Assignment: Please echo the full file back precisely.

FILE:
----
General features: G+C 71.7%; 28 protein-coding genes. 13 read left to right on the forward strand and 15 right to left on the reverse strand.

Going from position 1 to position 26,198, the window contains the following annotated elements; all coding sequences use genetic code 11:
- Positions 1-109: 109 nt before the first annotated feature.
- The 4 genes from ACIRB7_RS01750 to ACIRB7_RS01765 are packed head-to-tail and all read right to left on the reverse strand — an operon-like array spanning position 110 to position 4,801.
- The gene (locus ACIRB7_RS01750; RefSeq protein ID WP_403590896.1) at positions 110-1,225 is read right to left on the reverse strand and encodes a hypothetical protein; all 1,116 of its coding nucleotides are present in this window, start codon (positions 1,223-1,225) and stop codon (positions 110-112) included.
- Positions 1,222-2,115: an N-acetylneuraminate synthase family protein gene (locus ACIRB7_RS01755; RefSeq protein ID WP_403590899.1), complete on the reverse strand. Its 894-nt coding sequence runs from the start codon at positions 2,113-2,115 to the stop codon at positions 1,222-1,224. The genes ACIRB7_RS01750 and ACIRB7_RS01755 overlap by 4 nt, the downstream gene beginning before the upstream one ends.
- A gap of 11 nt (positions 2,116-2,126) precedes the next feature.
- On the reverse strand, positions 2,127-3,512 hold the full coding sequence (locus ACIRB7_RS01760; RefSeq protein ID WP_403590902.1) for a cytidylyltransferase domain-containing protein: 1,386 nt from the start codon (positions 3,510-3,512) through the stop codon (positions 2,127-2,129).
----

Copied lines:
General features: G+C 71.7%; 28 protein-coding genes. 13 read left to right on the forward strand and 15 right to left on the reverse strand.

Going from position 1 to position 26,198, the window contains the following annotated elements; all coding sequences use genetic code 11:
- Positions 1-109: 109 nt before the first annotated feature.
- The 4 genes from ACIRB7_RS01750 to ACIRB7_RS01765 are packed head-to-tail and all read right to left on the reverse strand — an operon-like array spanning position 110 to position 4,801.
- The gene (locus ACIRB7_RS01750; RefSeq protein ID WP_403590896.1) at positions 110-1,225 is read right to left on the reverse strand and encodes a hypothetical protein; all 1,116 of its coding nucleotides are present in this window, start codon (positions 1,223-1,225) and stop codon (positions 110-112) included.
- Positions 1,222-2,115: an N-acetylneuraminate synthase family protein gene (locus ACIRB7_RS01755; RefSeq protein ID WP_403590899.1), complete on the reverse strand. Its 894-nt coding sequence runs from the start codon at positions 2,113-2,115 to the stop codon at positions 1,222-1,224. The genes ACIRB7_RS01750 and ACIRB7_RS01755 overlap by 4 nt, the downstream gene beginning before the upstream one ends.
- A gap of 11 nt (positions 2,116-2,126) precedes the next feature.
- On the reverse strand, positions 2,127-3,512 hold the full coding sequence (locus ACIRB7_RS01760; RefSeq protein ID WP_403590902.1) for a cytidylyltransferase domain-containing protein: 1,386 nt from the start codon (positions 3,510-3,512) through the stop codon (positions 2,127-2,129).